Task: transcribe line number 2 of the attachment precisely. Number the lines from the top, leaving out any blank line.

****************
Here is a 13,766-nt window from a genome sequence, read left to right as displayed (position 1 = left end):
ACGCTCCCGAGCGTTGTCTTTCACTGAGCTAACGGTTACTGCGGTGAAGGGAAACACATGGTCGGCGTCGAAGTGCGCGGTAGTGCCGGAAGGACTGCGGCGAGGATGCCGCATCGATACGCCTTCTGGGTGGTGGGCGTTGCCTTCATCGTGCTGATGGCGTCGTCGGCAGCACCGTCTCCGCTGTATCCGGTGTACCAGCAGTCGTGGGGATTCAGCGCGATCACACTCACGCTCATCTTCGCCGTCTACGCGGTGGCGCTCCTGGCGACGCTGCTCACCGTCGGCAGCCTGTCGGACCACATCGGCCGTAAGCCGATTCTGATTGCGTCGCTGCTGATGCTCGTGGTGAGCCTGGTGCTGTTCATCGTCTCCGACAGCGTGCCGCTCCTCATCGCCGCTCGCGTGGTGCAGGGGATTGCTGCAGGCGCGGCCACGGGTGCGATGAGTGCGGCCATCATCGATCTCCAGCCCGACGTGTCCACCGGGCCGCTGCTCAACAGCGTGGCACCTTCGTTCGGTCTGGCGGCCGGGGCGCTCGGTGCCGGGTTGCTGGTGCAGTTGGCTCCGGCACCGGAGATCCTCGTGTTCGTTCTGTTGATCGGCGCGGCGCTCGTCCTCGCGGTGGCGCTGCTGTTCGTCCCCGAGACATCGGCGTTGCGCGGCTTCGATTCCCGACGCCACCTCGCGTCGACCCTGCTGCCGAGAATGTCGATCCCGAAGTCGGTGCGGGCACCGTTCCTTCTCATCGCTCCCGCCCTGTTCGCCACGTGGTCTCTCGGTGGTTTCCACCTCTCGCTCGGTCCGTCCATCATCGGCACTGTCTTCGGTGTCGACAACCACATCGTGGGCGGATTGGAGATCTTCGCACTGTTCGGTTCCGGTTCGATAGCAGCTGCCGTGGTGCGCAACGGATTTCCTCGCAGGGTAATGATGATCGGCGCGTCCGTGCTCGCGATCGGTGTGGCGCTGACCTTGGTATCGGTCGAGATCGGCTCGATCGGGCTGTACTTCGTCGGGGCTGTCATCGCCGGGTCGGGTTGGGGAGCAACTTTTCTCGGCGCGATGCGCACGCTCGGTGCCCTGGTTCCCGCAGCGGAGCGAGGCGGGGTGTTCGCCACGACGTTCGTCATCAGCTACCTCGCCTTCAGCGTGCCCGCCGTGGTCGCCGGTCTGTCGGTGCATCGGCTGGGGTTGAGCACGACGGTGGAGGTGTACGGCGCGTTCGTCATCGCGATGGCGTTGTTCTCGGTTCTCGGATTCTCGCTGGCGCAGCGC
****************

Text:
ACGCTCCCGAGCGTTGTCTTTCACTGAGCTAACGGTTACTGCGGTGAAGGGAAACACATGGTCGGCGTCGAAGTGCGCGGTAGTGCCGGAAGGACTGCGGCGAGGATGCCGCATCGATACGCCTTCTGGGTGGTGGGCGTTGCCTTCATCGTGCTGATGGCGTCGTCGGCAGCACCGTCTCCGCTGTATCCGGTGTACCAGCAGTCGTGGGGATTCAGCGCGATCACACTCACGCTCATCTTCGCCGTCTACGCGGTGGCGCTCCTGGCGACGCTGCTCACCGTCGGCAGCCTGTCGGACCACATCGGCCGTAAGCCGATTCTGATTGCGTCGCTGCTGATGCTCGTGGTGAGCCTGGTGCTGTTCATCGTCTCCGACAGCGTGCCGCTCCTCATCGCCGCTCGCGTGGTGCAGGGGATTGCTGCAGGCGCGGCCACGGGTGCGATGAGTGCGGCCATCATCGATCTCCAGCCCGACGTGTCCACCGGGCCGCTGCTCAACAGCGTGGCACCTTCGTTCGGTCTGGCGGCCGGGGCGCTCGGTGCCGGGTTGCTGGTGCAGTTGGCTCCGGCACCGGAGATCCTCGTGTTCGTTCTGTTGATCGGCGCGGCGCTCGTCCTCGCGGTGGCGCTGCTGTTCGTCCCCGAGACATCGGCGTTGCGCGGCTTCGATTCCCGACGCCACCTCGCGTCGACCCTGCTGCCGAGAATGTCGATCCCGAAGTCGGTGCGGGCACCGTTCCTTCTCATCGCTCCCGCCCTGTTCGCCACGTGGTCTCTCGGTGGTTTCCACCTCTCGCTCGGTCCGTCCATCATCGGCACTGTCTTCGGTGTCGACAACCACATCGTGGGCGGATTGGAGATCTTCGCACTGTTCGGTTCCGGTTCGATAGCAGCTGCCGTGGTGCGCAACGGATTTCCTCGCAGGGTAATGATGATCGGCGCGTCCGTGCTCGCGATCGGTGTGGCGCTGACCTTGGTATCGGTCGAGATCGGCTCGATCGGGCTGTACTTCGTCGGGGCTGTCATCGCCGGGTCGGGTTGGGGAGCAACTTTTCTCGGCGCGATGCGCACGCTCGGTGCCCTGGTTCCCGCAGCGGAGCGAGGCGGGGTGTTCGCCACGACGTTCGTCATCAGCTACCTCGCCTTCAGCGTGCCCGCCGTGGTCGCCGGTCTGTCGGTGCATCGGCTGGGGTTGAGCACGACGGTGGAGGTGTACGGCGCGTTCGTCATCGCGATGGCGTTGTTCTCGGTTCTCGGATTCTCGCTGGCGCAGCGC